I remember a lot about Camp Fuller, and not just because I was sober the whole time, but because I enjoyed most of it. Being sober certainly did help though. I remember waking up to Britney Spears’ first CD. I remember being asked by someone waiting for the shower if I had peed in the shower right after I did in fact pee in the shower. I looked at her strangely and said ‘no’, but she and I both knew that I did it. I remember every girl in my cabin, especially the chick who slept above me. I guess that made us bunk mates. She had hair down her back and brushed it everyday for about an hour. She also had fully developed breasts which supported my “Never Been Kissed” theory that she was actually much older and posing as a 11 year-old to fulfill childhood dream of her’s. We had two counselors living in a room attached to our cabin. One was named Cassandra, and the other, a British woman named Lucy. Between her British flag shirt, her blonde hair, Lucy reminded me of Baby Spice, making it extremely difficult to dislike her. The other counselor, Cassandra, was American, but royally screwed herself when she divulged her greatest fear to the cabin. It started as a harmless conversation about our fears until Cassandra grabbed hold of the flashlight and shared that her biggest fear was being raped. Lucy did nothing to lighten the situation. She said her fear was being buried alive. If I remember correctly, I think I said mine was sharks. My fears have taken a much darker turn since then, now it’s guys my age who wear Abercrombie and Hollister and think it’s ok and hangovers lasting longer than 12 hours.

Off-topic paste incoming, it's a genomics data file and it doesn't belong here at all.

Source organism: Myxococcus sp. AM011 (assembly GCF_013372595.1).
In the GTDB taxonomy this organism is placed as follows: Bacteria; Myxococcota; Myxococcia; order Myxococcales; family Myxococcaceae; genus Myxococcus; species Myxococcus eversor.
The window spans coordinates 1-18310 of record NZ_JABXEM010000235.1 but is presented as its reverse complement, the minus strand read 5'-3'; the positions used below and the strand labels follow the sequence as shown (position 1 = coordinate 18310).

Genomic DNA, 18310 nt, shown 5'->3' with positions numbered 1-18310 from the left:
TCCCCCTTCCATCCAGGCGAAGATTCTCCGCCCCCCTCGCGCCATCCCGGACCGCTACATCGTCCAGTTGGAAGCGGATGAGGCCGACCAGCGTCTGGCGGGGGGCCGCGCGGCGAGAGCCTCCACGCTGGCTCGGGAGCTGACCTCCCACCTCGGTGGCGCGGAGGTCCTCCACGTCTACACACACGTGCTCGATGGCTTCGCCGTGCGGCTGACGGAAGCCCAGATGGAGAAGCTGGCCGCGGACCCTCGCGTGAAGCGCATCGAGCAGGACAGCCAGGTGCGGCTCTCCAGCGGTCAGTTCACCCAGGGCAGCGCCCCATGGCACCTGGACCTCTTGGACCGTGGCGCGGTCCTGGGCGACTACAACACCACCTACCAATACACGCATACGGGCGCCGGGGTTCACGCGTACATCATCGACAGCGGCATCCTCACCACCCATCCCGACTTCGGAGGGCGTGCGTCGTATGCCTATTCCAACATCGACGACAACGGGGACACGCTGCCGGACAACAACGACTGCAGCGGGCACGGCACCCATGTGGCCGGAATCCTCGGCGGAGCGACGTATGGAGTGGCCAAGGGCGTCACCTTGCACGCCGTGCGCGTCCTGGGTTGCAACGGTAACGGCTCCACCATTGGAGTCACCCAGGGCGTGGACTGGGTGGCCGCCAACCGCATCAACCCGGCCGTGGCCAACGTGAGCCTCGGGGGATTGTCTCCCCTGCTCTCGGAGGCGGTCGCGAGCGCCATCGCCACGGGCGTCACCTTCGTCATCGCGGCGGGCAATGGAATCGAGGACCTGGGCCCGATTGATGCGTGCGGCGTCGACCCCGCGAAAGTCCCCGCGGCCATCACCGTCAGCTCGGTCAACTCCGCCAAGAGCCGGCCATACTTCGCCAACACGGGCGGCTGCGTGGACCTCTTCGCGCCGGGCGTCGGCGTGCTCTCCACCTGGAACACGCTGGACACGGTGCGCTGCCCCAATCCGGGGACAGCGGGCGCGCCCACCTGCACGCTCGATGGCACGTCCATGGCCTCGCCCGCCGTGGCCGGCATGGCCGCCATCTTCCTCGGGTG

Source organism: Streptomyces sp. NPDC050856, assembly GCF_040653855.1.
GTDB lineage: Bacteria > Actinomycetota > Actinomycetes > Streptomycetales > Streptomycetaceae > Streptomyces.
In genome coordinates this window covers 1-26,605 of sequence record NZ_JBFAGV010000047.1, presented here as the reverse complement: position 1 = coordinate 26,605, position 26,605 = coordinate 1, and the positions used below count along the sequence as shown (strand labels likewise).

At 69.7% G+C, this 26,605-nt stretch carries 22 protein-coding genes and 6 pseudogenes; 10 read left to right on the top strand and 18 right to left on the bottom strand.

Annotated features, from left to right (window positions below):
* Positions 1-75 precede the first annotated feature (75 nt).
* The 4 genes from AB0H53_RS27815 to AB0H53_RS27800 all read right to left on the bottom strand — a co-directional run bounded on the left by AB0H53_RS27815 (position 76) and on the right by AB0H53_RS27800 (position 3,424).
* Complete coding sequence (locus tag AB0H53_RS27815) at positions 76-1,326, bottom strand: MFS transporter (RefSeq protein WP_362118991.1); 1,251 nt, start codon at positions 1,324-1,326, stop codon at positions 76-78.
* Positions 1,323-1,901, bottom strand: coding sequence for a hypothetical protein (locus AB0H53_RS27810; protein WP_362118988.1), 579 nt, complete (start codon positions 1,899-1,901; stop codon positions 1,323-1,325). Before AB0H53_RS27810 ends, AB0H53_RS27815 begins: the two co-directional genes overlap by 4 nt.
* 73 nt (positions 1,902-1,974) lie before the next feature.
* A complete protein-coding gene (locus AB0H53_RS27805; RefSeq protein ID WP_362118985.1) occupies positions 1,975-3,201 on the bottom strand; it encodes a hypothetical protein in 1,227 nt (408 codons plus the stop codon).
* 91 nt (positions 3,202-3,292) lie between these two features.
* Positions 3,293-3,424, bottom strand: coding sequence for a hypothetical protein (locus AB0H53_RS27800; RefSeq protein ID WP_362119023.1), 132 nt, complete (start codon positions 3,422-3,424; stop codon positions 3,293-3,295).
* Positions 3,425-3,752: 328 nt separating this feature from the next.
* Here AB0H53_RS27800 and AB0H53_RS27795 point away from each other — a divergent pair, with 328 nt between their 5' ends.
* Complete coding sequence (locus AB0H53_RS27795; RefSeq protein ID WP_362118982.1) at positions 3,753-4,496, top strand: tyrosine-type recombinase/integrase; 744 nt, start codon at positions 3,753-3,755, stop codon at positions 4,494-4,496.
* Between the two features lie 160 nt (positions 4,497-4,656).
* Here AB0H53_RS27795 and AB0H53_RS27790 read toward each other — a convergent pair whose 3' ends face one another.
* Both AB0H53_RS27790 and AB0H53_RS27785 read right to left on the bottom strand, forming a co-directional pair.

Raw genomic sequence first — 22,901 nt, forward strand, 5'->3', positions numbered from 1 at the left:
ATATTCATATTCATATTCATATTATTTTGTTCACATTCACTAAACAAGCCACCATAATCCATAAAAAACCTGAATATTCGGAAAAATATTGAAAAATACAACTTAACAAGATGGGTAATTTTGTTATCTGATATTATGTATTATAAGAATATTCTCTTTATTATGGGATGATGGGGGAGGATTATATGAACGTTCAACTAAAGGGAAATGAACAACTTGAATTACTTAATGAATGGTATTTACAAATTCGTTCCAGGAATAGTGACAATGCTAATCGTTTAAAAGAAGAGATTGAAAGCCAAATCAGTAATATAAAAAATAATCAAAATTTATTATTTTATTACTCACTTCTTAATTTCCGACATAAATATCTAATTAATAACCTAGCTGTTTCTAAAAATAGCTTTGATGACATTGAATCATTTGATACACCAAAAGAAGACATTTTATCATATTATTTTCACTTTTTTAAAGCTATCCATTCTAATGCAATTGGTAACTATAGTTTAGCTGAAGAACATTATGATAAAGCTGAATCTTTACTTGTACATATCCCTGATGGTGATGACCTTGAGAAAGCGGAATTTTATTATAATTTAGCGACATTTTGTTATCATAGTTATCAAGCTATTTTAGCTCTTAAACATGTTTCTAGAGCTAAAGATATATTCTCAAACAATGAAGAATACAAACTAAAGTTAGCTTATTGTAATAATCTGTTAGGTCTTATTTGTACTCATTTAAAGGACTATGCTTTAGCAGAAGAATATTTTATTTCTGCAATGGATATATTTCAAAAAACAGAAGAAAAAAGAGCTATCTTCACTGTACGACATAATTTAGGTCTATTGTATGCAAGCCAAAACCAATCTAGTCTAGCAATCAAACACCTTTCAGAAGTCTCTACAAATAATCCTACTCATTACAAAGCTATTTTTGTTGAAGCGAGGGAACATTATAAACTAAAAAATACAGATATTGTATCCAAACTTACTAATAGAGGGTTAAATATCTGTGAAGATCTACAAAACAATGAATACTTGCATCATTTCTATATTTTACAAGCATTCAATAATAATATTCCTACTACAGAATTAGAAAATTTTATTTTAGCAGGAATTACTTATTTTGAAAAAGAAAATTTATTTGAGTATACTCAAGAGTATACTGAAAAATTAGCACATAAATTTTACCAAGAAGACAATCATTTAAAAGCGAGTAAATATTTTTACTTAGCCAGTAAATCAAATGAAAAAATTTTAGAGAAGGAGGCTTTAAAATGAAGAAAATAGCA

I remember a lot of the girls at camp, but none better than Ksenia…or maybe it was Xenia. Either way, she had a silent letter tacked on the beginning of her name. I mean at least the ‘X’ in my name stands for something. For the record, I believe silent letters are as cool as that new cropped pant trend. I was convinced she was part human part cat after watching her climb the rock wall. I’ve never seen anyone climb a rock wall with such grace and speed. She even climbed it blindfolded and with her feet tied. Fucking Ksenia and her silent K and her Russian gymnast strength and discipline. I think every guy was in love with her (this was before they watched me stuff three marsh mallows in my mouth). There was one black kid at the camp. His name was Lance. he wore classic Timberland boots and had braids like Lil’ Wayne. All the girls loved him, including myself. He was in my water skiing class but he never actually went water skiing, he just skipped rocks all of class and said things like “Shit,” “Damn” and “That is wack.”